The mako.mk makefile should run the command 'swig -lua MyCustomBindings.i', which produces the file MyCustomBindings_wrap.c. The makefile then compiles all code and links it together, producing a new Mako Server executable with our new 'cpu' Lua api. Note that you can also cross compile using the mako.mk makefile by either setting the CC environment variable or by directly adding the line CC=.... at the top of mako.mk.

You will find the following function in the auto generated C file MyCustomBindings_wrap.c.

int luaopen_cpu(lua_State* L);

The Mako Server C code BAS/examples/MakoServer/src/MakoMain.c must call this function at startup so the 'cpu' API gets registered. However, you do not need to modify MakoMain.c since it includes the following construction:


The function is a macro that normally expands to nothing, but the makefile sets the following when compiling the code:

Open MakoMain.c in an editor and search for myCustomBindings(L). You can add additional APIs at the same code location.

How to use the new 'cpu' Lua binding:

  1. Open the following file in an editor: LSP-Examples/Light-Dashboard/www/.preload
  2. Delete the code you previosly added (the Lua code from Example 1); alternatively, revert the code using git
  3. Copy the Lua code in Example 4 below
  4. Add (paste) the copied code at the end of the .preload script and save the file
  5. Load the dashboard using the new Mako Server executable in the BAS/ directory:
    ./mako -l::../LSP-Examples/Light-Dashboard/www
  6. Using your browser, navigate to http://localhost:9357/ and login
  7. Go to the "WebSockets" page
  8. Introduce system load
  9. You should see the gauge move as the system load changes
local function pollCPU()
    -- Call the auto generated 'CPU' Lua binding, which subsequently
    -- calls the C function in Example 2.
   local cpu = cpu.cpu()
   -- cpu is between 0 and 100. We need this value to be between 0 and 180.
   angle = math.tointeger(cpu*1.8)
   return true -- interval timer

local timer = ba.timer(pollCPU)
timer:set(1000) -- poll every second

function onunload()

Example 4: Lua code designed for polling the new CPU Lua binding every second.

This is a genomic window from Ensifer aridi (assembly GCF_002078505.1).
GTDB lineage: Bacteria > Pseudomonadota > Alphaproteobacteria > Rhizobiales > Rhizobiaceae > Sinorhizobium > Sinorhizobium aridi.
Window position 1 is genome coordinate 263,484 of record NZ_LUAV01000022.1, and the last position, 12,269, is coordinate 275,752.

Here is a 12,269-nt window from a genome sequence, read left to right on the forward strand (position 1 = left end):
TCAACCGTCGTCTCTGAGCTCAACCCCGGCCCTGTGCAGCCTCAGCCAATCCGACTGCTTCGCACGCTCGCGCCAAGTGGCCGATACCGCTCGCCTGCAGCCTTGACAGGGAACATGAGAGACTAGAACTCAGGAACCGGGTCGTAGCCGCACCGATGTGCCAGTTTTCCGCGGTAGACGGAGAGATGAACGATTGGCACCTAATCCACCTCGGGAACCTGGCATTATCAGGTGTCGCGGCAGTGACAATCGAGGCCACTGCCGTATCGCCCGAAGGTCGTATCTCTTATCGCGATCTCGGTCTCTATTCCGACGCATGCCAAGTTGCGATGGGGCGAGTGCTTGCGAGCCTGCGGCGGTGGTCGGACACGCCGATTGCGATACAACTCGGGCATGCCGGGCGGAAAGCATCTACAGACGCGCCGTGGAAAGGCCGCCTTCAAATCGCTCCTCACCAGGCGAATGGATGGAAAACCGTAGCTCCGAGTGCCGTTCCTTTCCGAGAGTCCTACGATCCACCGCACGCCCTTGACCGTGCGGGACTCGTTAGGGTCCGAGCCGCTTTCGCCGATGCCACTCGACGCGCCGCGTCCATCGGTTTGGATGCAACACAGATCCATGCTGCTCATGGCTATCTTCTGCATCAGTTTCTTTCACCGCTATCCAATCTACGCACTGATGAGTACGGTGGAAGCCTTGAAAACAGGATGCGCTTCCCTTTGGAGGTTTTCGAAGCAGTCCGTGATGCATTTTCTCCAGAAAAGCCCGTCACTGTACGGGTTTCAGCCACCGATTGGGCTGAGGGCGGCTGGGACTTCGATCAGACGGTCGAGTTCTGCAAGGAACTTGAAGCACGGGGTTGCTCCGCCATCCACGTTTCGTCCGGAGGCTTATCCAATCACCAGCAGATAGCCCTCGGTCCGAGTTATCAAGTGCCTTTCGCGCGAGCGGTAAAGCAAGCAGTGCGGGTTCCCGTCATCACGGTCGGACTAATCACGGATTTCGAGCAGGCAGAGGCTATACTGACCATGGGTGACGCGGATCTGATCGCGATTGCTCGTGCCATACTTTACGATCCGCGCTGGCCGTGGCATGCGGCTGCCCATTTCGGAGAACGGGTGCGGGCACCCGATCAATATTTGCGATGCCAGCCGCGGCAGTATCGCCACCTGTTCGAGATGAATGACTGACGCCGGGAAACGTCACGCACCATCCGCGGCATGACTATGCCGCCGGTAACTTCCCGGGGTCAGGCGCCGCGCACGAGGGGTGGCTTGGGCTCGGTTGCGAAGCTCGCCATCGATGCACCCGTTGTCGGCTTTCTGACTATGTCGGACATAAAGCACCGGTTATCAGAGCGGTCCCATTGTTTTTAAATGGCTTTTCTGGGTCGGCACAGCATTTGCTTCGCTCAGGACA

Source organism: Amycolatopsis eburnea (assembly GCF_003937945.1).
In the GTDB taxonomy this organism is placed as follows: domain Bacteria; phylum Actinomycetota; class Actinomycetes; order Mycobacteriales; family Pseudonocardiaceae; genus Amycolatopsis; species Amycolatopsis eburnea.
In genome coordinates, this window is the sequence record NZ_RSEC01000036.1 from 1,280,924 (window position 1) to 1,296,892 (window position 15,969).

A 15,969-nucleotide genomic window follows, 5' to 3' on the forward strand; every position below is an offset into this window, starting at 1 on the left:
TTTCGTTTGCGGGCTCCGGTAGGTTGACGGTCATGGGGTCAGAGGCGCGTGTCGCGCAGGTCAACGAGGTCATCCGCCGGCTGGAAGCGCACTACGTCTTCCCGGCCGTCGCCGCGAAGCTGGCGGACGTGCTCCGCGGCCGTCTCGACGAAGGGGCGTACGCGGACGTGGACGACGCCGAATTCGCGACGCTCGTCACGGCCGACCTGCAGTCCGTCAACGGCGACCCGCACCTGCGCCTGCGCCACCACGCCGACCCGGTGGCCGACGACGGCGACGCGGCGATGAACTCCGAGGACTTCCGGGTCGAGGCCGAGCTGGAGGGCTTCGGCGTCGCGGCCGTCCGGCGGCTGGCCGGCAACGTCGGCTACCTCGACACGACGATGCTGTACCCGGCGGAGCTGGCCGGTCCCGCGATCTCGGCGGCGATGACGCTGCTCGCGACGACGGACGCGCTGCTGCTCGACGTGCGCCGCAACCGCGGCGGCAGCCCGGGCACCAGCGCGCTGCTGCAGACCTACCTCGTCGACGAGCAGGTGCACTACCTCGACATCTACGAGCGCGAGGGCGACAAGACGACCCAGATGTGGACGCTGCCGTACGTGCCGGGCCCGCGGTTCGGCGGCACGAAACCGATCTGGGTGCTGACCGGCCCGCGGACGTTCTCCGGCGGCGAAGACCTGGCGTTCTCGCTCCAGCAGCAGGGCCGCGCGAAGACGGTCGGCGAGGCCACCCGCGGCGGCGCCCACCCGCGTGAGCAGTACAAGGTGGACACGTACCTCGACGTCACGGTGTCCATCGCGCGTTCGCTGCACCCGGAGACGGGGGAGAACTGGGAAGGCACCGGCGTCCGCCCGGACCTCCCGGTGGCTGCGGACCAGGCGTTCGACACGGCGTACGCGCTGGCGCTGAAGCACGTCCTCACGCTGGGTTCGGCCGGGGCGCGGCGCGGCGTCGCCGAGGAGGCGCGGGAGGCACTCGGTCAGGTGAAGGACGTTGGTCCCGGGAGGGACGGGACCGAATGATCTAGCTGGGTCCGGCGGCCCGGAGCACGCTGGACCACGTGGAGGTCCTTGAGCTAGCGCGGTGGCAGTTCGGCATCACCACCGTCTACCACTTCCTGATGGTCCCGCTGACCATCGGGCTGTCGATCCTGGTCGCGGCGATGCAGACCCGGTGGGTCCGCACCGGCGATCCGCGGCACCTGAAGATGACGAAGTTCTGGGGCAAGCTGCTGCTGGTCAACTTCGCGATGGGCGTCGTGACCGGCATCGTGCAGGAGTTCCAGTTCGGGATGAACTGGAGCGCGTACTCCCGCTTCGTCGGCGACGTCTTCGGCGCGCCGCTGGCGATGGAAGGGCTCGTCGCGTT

When to automatically create bindings using SWIG:

The CPU Lua binding we auto created would have been super easy to hand craft since the cpu() function provides such a basic API. However, automatically generating Lua bindings using SWIG is easy and convenient when you have a large set of functions/methods/classes you want to make available to Lua. For example, we use SWIG when auto generating bindings for a huge set of GPIO functions for the Barracuda App Server ESP32 Tutorial. Check out our ESP32 SWIG interface file on GitHub. See the Lua specific SWIG documentation for details on how to use SWIG with Lua. You may also want to check out an old, but still relevant C++ SWIG Tutorial.

All Lua bindings in the Barracuda App Server library are hand crafted, which makes the code smaller. Hand crafted bindings provide options not possible with auto generated code, such as making a friendlier Lua API. Some bindings such as the forkpty API we used in Example 1 cannot be auto generated since the API provides an asynchronous event based mechanism for sending events from C code to the Lua world. Our advanced Lua binding tutorial explains how to call Lua asynchronously from C code.

Next Step

You can use what you have learning in this tutorial as a foundation for your IoT and/or web based device management application. Here is a collection of tutorials you may find useful when working with the Mako Server.

Mako Server Linux Tutorials:

Discover More:

Whether you are a maker, a startup, or a large business, we've got you covered. Please send us an email if you have any questions or if you are unsure on what product to select. We are here to help you find the best solution, and we'd really like to help you with your hardware/software project challenges.